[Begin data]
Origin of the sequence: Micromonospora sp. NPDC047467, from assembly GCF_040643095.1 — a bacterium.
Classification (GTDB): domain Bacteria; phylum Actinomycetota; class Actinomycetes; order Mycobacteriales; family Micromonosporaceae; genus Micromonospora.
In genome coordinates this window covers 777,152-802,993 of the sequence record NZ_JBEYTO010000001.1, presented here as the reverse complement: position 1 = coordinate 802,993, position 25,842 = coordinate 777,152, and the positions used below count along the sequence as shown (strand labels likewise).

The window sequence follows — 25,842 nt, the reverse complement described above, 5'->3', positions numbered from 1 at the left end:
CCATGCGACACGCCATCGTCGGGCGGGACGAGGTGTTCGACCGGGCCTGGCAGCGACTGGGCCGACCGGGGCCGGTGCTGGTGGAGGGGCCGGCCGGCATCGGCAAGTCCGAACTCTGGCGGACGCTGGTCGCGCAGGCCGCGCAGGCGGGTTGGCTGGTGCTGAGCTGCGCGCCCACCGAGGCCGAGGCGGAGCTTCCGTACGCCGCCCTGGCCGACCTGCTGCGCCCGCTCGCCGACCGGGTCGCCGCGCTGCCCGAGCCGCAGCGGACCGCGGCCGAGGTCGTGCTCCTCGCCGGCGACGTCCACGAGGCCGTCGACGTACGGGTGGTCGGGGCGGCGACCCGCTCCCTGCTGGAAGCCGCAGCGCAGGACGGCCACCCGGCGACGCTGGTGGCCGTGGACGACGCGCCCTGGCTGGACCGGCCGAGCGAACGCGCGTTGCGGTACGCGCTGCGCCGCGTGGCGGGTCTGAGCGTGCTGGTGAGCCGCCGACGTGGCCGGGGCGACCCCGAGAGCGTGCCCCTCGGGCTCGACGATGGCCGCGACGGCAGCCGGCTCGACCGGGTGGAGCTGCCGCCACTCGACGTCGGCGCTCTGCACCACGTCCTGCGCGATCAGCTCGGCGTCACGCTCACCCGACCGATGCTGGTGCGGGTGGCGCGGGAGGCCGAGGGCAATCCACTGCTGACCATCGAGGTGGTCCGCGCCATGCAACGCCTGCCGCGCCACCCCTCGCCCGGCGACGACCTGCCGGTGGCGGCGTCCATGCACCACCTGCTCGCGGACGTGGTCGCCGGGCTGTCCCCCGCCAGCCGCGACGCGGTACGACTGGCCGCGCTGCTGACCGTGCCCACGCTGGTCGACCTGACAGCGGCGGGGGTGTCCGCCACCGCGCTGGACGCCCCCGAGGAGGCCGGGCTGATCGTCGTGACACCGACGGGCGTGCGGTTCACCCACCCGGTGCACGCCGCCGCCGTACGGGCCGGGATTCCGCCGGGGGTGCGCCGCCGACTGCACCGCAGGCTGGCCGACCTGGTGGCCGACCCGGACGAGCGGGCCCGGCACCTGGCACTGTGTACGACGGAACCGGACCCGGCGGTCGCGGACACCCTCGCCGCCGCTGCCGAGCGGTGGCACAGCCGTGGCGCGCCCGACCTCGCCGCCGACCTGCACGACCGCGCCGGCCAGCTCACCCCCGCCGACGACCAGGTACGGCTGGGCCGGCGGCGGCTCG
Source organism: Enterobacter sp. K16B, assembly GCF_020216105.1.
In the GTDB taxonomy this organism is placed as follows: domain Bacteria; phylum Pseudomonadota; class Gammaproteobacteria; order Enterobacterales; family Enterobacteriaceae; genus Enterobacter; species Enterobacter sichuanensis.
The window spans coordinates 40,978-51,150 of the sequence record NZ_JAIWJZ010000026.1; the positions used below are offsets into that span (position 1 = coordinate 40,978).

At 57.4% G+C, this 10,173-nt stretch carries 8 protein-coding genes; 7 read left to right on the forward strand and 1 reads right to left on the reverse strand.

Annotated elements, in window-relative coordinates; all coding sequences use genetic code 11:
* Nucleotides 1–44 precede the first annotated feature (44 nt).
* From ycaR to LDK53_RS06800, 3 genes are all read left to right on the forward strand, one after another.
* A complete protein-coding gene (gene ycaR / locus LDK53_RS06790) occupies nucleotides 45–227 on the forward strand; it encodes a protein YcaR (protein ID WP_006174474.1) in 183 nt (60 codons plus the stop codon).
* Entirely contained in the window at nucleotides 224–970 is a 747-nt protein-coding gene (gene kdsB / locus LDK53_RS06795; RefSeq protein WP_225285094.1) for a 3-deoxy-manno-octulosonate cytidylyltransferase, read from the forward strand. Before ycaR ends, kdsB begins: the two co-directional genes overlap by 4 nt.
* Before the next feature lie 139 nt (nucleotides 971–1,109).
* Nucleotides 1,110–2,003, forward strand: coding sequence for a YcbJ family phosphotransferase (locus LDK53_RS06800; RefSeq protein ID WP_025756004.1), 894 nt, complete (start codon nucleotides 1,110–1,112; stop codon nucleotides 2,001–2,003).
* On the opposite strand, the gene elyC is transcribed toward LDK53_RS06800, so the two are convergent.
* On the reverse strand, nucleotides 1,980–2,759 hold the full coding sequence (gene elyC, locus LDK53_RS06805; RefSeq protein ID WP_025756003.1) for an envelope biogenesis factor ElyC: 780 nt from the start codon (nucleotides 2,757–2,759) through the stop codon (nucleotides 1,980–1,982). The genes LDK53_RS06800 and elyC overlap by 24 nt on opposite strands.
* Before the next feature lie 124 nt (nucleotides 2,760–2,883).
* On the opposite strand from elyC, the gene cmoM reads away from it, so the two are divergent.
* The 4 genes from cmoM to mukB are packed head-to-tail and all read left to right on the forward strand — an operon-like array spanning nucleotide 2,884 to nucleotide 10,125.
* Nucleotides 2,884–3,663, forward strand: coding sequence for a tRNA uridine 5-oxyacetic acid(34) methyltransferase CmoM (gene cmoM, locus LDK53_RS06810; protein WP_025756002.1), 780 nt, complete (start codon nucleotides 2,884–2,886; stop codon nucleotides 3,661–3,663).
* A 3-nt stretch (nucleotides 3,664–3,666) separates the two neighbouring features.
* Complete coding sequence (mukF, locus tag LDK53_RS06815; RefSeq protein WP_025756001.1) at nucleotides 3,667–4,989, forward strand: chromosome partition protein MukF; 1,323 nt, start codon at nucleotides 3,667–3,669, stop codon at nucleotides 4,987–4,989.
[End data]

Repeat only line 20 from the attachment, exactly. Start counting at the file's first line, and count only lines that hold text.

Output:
* On the opposite strand from elyC, the gene cmoM reads away from it, so the two are divergent.